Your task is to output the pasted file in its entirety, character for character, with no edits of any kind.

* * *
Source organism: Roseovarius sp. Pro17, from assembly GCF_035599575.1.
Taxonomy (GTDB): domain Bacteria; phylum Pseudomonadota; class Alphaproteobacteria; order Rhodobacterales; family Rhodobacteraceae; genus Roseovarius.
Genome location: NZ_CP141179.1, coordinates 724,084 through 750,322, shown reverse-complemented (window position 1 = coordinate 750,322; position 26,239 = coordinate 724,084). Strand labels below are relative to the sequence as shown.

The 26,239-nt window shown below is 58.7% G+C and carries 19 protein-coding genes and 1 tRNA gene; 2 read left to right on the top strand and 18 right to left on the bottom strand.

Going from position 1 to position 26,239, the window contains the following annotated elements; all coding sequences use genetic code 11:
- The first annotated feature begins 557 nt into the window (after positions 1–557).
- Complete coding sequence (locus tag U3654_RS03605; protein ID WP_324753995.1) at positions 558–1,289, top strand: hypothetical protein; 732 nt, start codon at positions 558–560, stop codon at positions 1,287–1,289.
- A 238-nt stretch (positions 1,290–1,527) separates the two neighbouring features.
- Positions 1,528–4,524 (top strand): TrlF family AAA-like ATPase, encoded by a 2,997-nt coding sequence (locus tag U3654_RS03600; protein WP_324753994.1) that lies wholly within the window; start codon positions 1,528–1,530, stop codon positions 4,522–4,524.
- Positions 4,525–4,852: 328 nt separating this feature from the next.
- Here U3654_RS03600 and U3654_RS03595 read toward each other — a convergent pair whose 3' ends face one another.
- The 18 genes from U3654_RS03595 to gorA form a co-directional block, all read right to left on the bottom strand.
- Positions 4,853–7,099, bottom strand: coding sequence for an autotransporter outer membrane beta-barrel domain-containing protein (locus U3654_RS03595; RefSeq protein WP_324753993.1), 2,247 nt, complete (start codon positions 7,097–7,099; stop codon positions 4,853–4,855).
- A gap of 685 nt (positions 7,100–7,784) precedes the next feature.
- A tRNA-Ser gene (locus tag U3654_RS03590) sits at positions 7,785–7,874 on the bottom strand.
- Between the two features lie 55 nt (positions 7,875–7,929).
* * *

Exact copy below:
Source organism: Roseovarius sp. Pro17, from assembly GCF_035599575.1.
Taxonomy (GTDB): domain Bacteria; phylum Pseudomonadota; class Alphaproteobacteria; order Rhodobacterales; family Rhodobacteraceae; genus Roseovarius.
Genome location: NZ_CP141179.1, coordinates 724,084 through 750,322, shown reverse-complemented (window position 1 = coordinate 750,322; position 26,239 = coordinate 724,084). Strand labels below are relative to the sequence as shown.

The 26,239-nt window shown below is 58.7% G+C and carries 19 protein-coding genes and 1 tRNA gene; 2 read left to right on the top strand and 18 right to left on the bottom strand.

Going from position 1 to position 26,239, the window contains the following annotated elements; all coding sequences use genetic code 11:
- The first annotated feature begins 557 nt into the window (after positions 1–557).
- Complete coding sequence (locus tag U3654_RS03605; protein ID WP_324753995.1) at positions 558–1,289, top strand: hypothetical protein; 732 nt, start codon at positions 558–560, stop codon at positions 1,287–1,289.
- A 238-nt stretch (positions 1,290–1,527) separates the two neighbouring features.
- Positions 1,528–4,524 (top strand): TrlF family AAA-like ATPase, encoded by a 2,997-nt coding sequence (locus tag U3654_RS03600; protein WP_324753994.1) that lies wholly within the window; start codon positions 1,528–1,530, stop codon positions 4,522–4,524.
- Positions 4,525–4,852: 328 nt separating this feature from the next.
- Here U3654_RS03600 and U3654_RS03595 read toward each other — a convergent pair whose 3' ends face one another.
- The 18 genes from U3654_RS03595 to gorA form a co-directional block, all read right to left on the bottom strand.
- Positions 4,853–7,099, bottom strand: coding sequence for an autotransporter outer membrane beta-barrel domain-containing protein (locus U3654_RS03595; RefSeq protein WP_324753993.1), 2,247 nt, complete (start codon positions 7,097–7,099; stop codon positions 4,853–4,855).
- A gap of 685 nt (positions 7,100–7,784) precedes the next feature.
- A tRNA-Ser gene (locus tag U3654_RS03590) sits at positions 7,785–7,874 on the bottom strand.
- Between the two features lie 55 nt (positions 7,875–7,929).